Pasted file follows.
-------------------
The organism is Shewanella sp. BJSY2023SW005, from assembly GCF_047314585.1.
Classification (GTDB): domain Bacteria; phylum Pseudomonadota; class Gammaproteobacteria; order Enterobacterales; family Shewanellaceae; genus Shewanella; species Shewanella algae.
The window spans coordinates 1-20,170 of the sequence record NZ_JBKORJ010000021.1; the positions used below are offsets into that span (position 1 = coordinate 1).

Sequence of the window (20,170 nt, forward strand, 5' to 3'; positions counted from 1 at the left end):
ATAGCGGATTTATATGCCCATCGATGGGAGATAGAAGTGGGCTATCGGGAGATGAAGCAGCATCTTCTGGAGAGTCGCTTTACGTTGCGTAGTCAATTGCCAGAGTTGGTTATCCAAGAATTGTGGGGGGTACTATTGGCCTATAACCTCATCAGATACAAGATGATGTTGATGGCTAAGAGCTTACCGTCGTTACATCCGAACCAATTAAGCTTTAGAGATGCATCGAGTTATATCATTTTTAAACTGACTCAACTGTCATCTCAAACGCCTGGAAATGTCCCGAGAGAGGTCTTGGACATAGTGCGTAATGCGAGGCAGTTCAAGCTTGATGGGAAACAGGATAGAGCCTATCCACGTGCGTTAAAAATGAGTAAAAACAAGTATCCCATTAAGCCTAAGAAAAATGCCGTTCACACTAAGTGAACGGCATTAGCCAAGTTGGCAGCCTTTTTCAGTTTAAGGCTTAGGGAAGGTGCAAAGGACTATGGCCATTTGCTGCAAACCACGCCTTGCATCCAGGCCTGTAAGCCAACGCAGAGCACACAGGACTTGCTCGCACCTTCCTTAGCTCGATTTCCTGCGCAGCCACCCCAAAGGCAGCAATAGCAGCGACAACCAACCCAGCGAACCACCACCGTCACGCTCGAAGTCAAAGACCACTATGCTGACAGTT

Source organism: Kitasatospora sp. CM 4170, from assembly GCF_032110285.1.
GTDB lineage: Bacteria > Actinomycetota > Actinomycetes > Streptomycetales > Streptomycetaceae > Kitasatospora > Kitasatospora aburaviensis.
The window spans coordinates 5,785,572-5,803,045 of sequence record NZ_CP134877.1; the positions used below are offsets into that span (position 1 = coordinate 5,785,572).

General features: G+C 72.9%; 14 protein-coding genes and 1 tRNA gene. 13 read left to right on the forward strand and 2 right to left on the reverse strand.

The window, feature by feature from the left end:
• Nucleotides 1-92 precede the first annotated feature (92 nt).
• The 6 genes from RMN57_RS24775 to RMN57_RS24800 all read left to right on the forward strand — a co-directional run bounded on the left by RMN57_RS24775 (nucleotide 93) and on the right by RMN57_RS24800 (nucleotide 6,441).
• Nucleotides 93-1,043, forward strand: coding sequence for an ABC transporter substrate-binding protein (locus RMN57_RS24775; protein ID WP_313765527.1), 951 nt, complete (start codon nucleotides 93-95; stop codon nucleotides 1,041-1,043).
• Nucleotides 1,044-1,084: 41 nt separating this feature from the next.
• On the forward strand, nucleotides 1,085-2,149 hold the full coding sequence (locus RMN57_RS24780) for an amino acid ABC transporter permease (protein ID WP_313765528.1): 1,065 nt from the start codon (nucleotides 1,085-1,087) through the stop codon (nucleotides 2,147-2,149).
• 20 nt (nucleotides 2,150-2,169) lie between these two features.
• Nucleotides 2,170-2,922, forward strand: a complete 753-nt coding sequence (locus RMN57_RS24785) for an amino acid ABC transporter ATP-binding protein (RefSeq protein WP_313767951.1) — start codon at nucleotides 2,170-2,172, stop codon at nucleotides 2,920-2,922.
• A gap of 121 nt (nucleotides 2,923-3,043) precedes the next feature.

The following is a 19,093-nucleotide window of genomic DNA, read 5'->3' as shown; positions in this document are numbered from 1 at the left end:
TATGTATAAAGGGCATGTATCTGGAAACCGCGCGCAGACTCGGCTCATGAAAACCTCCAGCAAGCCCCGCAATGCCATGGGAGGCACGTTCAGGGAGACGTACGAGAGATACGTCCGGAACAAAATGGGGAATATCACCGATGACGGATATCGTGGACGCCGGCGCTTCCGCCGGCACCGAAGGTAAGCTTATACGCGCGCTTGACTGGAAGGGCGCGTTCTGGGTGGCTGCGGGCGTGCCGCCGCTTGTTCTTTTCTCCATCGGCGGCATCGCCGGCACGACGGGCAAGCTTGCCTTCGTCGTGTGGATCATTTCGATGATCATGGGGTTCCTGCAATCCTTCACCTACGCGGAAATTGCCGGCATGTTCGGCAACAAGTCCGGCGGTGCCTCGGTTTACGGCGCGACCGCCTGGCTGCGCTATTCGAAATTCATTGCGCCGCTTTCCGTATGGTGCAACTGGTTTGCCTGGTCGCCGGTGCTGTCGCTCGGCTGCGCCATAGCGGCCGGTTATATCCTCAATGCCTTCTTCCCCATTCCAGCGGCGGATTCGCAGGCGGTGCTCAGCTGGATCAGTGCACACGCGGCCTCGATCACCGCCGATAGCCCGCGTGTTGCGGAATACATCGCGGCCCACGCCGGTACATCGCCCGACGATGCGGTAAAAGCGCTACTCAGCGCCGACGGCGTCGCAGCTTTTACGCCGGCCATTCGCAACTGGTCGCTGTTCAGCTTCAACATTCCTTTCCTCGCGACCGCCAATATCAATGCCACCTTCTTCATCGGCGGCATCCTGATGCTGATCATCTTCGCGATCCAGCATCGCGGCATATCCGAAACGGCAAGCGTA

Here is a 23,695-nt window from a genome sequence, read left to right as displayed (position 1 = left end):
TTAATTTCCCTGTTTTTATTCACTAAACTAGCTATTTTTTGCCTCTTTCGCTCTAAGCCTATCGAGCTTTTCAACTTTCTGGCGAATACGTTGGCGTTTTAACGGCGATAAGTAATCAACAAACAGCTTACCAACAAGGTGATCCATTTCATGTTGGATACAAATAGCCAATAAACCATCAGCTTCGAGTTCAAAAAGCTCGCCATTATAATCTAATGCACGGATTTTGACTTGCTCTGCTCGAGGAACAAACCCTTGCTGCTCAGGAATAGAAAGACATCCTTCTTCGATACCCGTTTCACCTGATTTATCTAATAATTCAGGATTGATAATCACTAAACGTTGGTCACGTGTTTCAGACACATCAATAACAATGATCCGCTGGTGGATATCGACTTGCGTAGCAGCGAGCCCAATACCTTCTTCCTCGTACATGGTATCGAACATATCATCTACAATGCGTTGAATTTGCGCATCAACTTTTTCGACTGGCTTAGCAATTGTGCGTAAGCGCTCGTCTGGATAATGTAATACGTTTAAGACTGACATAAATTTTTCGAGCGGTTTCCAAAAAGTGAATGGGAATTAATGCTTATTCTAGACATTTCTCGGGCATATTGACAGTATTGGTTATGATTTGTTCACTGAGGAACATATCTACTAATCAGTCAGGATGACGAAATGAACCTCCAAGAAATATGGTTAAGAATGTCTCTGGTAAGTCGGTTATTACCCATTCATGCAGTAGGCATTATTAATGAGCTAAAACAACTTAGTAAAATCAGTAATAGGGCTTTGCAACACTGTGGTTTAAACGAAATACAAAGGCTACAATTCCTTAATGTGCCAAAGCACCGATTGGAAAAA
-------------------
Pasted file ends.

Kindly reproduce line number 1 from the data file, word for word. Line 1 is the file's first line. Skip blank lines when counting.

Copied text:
The organism is Shewanella sp. BJSY2023SW005, from assembly GCF_047314585.1.